I would like to know what memory timings were used in the Vishera Benchmarks for the FX, the APUs, and the Intel chips. My impression is that the Intel chips got an extra advantage from the AMD chips running with underclocked RAM.

  4. #104
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    You are wrong because its not a short period of time you can force this output all the time.

  5. #105
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    ddr3-2133 is not really cheap, the money you spend for that you could instead invest in a nv gfx card without onboard vga faster ram over ddr3-1333/1600 is hardly noticeable. OEM boards often run with ddr3-1333 setting all the time (you can not select the ram speed with those boards). Lately i got 4gb ddr3-2133, it was 1-2 fps faster with TF2/mesa 9.1 and intel hd 4000. I would not say that when it jumps from 51 fps to 53 fps it was a needed upgrade (usually i use 8gb ddr3-1600 with that board) - well I switched back to the slower but more ram after some benchmarks.

  6. #106
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    It's not like Intel has 8 FPUs and 4 integer cores...

  7. #107
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    Ivy Bridge was shown not to measurably scale with RAM speeds on Windows. So not surprising you didn't see it on Linux either.

  8. #108
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    Quote Originally Posted by Kano View Post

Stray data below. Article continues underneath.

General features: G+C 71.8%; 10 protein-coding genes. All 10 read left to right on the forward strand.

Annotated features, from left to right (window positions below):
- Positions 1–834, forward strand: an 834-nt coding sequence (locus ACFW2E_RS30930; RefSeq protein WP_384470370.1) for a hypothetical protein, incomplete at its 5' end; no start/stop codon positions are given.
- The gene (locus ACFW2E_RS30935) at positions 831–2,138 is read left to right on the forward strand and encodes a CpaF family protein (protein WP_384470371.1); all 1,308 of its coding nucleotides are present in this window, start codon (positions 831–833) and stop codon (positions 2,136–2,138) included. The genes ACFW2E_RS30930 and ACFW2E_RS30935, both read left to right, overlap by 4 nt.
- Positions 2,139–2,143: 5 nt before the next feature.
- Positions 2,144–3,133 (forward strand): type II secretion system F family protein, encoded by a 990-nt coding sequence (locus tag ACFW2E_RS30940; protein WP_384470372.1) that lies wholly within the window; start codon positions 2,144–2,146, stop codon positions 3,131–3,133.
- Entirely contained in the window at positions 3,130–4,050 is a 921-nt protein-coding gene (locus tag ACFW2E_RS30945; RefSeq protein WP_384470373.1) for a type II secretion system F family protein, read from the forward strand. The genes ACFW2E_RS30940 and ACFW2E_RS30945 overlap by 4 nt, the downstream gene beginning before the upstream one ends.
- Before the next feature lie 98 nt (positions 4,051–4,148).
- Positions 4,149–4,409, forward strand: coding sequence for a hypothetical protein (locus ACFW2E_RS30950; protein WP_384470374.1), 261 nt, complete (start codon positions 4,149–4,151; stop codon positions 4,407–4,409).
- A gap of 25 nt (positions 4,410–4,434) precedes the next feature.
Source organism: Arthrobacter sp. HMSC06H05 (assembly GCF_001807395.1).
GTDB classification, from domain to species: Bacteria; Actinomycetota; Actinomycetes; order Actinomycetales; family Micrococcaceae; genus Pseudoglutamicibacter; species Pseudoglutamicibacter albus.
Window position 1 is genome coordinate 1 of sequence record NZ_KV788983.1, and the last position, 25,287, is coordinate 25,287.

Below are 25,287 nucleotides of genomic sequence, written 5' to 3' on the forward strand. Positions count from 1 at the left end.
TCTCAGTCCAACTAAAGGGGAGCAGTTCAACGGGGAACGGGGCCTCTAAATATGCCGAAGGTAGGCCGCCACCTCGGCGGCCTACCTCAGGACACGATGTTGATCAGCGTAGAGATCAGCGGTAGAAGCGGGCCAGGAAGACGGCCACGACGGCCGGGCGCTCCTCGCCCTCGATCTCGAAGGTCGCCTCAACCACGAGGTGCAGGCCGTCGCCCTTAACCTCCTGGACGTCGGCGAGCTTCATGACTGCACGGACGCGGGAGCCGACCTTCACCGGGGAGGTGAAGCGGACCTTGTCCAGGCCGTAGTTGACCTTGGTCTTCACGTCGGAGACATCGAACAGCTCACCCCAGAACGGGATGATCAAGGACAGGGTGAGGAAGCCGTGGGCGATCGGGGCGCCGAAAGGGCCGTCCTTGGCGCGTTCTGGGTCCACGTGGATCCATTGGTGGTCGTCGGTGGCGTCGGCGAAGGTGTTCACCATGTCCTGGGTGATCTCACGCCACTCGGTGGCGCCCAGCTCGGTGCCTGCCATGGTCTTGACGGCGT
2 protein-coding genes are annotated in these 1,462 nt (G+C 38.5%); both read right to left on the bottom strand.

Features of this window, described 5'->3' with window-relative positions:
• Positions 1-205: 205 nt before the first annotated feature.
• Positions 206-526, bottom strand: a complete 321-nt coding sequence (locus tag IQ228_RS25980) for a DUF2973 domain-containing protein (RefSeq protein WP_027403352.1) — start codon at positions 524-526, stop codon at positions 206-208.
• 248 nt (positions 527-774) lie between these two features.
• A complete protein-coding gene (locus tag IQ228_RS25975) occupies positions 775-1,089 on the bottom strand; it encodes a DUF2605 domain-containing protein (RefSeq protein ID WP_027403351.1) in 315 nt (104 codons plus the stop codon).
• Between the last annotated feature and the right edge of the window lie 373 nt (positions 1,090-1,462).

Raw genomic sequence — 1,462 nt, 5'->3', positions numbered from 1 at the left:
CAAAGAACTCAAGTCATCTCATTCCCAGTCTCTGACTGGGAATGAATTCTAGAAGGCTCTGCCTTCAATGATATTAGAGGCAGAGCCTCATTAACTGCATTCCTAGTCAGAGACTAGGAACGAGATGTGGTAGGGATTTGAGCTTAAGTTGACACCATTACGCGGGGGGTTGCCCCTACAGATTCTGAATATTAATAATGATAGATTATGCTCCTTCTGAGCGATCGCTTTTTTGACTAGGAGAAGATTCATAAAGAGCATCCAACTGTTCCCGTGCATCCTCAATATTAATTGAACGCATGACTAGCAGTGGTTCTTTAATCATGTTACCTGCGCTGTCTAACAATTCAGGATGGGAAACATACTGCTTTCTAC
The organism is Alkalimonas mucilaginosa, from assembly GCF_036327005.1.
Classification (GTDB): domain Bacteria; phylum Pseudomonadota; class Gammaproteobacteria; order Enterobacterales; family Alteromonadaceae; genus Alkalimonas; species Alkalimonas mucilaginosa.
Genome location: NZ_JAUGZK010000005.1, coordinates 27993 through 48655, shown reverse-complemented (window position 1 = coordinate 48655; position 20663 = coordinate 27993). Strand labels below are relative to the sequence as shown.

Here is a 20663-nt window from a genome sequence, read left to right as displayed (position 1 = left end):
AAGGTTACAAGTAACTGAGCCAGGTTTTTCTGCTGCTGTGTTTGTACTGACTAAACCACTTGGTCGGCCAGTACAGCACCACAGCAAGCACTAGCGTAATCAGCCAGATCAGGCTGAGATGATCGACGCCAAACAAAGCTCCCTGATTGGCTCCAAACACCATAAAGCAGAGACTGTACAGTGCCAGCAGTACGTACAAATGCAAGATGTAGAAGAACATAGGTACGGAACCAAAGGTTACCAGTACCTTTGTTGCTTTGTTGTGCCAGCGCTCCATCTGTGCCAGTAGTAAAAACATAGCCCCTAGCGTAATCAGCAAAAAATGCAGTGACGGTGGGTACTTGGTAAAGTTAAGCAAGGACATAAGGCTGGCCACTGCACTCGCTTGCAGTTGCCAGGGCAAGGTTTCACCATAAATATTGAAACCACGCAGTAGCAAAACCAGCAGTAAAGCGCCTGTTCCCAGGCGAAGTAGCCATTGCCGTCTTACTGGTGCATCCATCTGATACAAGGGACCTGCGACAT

ddr3-2133 is not really cheap, the money you spend for that you could instead invest in a nv gfx card without onboard vga faster ram over ddr3-1333/1600 is hardly noticeable. OEM boards often run with ddr3-1333 setting all the time (you can not select the ram speed with those boards). Lately i got 4gb ddr3-2133, it was 1-2 fps faster with TF2/mesa 9.1 and intel hd 4000. I would not say that when it jumps from 51 fps to 53 fps it was a needed upgrade (usually i use 8gb ddr3-1600 with that board) - well I switched back to the slower but more ram after some benchmarks.
    In my country the difference between 8GB 1333 and 8GB 2133 is pretty ridiculous: $5.

    Intel chips have bad performance gains, but AMD FX chips do it better. If you look to the figure in my previous post you can see that going from 1333 to 2133 can generate up to 10 extra frames (10% more performance) on a bulldozer chip. And some people claim greater improvements in games such as civ 5.

    2133 RAM seems a must for new builds.

    Most windows benchmarks report the brand and timings of the memory used. Why does phoronix not provide that basic info?
    Last edited by juanrga; 04-19-2013 at 11:27 PM.

  9. #109
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    Quote Originally Posted by juanrga View Post
    In my country the difference between 8GB 1333 and 8GB 2133 is pretty ridiculous: $5.
    It's about the same where I live. It's possible to find really cheap no-name 1333 memory, but quality 1333 is almost the same price as 2133.

  10. #110